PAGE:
In a Crisis, Teamwork is Key

My four-year-old son came home from preschool the other day and told me “teamwork makes the dream work.” Aside from being impressed with his ever-burgeoning vocabulary, what really made me happy was the sentiment. Working with clients in crisis throughout my career I’ve come to realize just how important teamwork is in these situations. When a crisis strikes your organization, you must work quickly. And you must work as a team.

Every organization should take a lesson from pre-K students and prepare to work together as one. There are some basic good practices organizations can follow to have a team prepared for a crisis. To get there, let’s work backward for a moment.

The best way to tackle a crisis is to be prepared ahead of time. Put together a crisis preparedness plan and team, learn how to anticipate a crisis, and by all means, never feel like your organization is immune to something bad happening, because that’s a recipe for disaster.

Unfortunately, a crisis never arises at an opportune time and, by definition, it will be a stressful experience. Knowing all this, and recognizing that there is an absolute need to act quickly, protect the institution, and end the crisis, here are three ways a crisis team can work together and help an organization emerge from a troubling situation.

  1. Identify a Team and Leader: Organizations should have a small, nimble team in place to address a crisis. The team should be comprised of organizational leaders, communicators, and legal team members who are authorized to make decisions. The team should be led by an ultimate decision-maker who is empowered to act — and act quickly.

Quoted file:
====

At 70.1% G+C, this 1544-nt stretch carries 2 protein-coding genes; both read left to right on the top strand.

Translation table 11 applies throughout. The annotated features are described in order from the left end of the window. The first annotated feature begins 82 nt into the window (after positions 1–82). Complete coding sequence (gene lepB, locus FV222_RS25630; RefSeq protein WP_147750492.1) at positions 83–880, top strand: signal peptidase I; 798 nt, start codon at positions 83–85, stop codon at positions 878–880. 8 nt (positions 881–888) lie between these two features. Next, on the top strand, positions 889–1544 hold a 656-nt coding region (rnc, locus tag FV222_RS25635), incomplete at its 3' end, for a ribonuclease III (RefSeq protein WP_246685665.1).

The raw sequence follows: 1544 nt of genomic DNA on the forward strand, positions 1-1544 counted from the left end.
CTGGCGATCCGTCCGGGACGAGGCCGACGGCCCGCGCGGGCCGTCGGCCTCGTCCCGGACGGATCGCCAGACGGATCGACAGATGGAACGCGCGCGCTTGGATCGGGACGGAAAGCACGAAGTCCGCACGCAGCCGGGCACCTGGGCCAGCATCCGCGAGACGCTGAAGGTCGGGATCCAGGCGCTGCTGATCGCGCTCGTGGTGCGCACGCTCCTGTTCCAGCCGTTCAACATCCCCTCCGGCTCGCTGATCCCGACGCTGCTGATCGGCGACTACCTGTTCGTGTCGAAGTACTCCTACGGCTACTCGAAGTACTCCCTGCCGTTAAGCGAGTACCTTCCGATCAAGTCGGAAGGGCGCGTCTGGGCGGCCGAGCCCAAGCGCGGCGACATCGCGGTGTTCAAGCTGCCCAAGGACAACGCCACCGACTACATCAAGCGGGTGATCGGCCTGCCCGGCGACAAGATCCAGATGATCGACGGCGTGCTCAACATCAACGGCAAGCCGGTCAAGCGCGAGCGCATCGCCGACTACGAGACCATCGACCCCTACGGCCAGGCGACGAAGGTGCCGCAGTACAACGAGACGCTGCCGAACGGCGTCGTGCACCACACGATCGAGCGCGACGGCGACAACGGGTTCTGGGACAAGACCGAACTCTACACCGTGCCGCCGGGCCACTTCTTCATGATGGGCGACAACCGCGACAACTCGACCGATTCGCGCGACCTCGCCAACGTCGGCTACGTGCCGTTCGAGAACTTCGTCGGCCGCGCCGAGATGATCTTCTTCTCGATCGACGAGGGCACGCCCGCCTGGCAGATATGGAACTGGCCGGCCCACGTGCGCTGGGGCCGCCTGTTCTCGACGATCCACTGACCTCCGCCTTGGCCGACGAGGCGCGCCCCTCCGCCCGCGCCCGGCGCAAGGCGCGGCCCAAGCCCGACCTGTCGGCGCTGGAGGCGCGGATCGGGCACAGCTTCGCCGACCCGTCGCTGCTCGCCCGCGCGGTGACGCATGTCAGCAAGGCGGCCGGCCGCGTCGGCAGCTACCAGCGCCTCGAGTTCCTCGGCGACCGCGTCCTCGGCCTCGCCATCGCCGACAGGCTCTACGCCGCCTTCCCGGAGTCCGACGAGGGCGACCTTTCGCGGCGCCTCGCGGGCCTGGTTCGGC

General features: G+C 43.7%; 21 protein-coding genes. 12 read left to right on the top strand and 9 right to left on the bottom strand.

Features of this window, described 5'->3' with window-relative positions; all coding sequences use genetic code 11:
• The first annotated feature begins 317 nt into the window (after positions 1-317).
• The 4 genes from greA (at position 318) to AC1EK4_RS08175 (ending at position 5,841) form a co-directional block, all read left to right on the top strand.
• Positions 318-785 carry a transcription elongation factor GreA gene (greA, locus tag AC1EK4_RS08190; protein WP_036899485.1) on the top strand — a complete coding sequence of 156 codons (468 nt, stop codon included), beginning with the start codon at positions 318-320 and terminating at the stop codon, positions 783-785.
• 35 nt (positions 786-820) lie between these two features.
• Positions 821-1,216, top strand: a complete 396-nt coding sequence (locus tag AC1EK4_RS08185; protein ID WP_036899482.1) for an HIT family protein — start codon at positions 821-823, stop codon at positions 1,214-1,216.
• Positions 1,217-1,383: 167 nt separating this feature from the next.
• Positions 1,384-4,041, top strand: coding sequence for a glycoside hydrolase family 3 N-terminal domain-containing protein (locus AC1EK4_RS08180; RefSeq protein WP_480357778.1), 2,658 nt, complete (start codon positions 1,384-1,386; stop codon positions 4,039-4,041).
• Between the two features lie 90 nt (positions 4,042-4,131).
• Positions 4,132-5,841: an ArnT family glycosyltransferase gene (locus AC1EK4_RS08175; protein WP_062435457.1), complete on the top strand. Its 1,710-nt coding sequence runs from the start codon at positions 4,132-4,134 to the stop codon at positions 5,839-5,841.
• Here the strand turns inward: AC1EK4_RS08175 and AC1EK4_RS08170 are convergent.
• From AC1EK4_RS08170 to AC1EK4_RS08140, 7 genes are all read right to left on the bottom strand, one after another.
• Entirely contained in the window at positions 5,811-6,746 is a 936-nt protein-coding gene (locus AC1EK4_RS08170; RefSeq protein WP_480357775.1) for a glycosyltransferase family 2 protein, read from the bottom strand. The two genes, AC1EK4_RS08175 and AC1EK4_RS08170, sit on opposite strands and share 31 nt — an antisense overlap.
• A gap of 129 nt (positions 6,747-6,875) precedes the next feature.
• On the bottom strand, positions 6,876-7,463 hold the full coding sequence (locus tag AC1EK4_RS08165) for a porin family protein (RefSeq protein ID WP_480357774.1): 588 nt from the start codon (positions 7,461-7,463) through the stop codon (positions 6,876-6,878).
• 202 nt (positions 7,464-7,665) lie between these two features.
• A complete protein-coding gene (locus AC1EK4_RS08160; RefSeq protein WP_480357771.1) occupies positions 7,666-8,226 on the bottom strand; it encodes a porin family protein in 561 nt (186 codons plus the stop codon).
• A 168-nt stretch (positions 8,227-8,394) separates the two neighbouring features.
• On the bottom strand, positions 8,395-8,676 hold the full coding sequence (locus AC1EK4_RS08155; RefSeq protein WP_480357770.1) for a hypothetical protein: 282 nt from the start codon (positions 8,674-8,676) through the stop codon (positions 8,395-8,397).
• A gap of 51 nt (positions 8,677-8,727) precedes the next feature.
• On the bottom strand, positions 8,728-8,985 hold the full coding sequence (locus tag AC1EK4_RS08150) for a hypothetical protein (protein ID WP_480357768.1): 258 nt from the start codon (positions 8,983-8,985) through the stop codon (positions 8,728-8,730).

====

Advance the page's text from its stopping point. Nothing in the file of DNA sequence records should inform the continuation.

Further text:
2. Public Relations Strategy and Legal Strategy Can Co-exist: Done correctly, crisis communications should never jeopardize a legal case. Work quickly with your legal team to reach consensus on language, remembering that winning in court is useless if you’ve lost in the court of public opinion. Failure to handle crisis communications properly might mean there is no organization left to win the legal case.
  3. Facts are Your Friends — Find Them: A crisis communications team needs access to anyone, at any time, within an organization. Facts are specific, platitudes are ignored. Make sure your team is empowered to find the facts you need to state your case, even if that means calling employees in the middle of the night.

In today’s social media age, things move fast. Have a team prepared to work together and move just as fast. When it’s all said and done you can tell people “All I really need to know I learned from pre-kindergarten,” because in a crisis, you’ll need a team that’s ready to work together.

If your organization needs help putting its team together, defining messages and putting an actionable plan into place, contact the experts at Mower. We offer training workshops and create time- and real world–tested crisis plans that can make the difference when it matters most.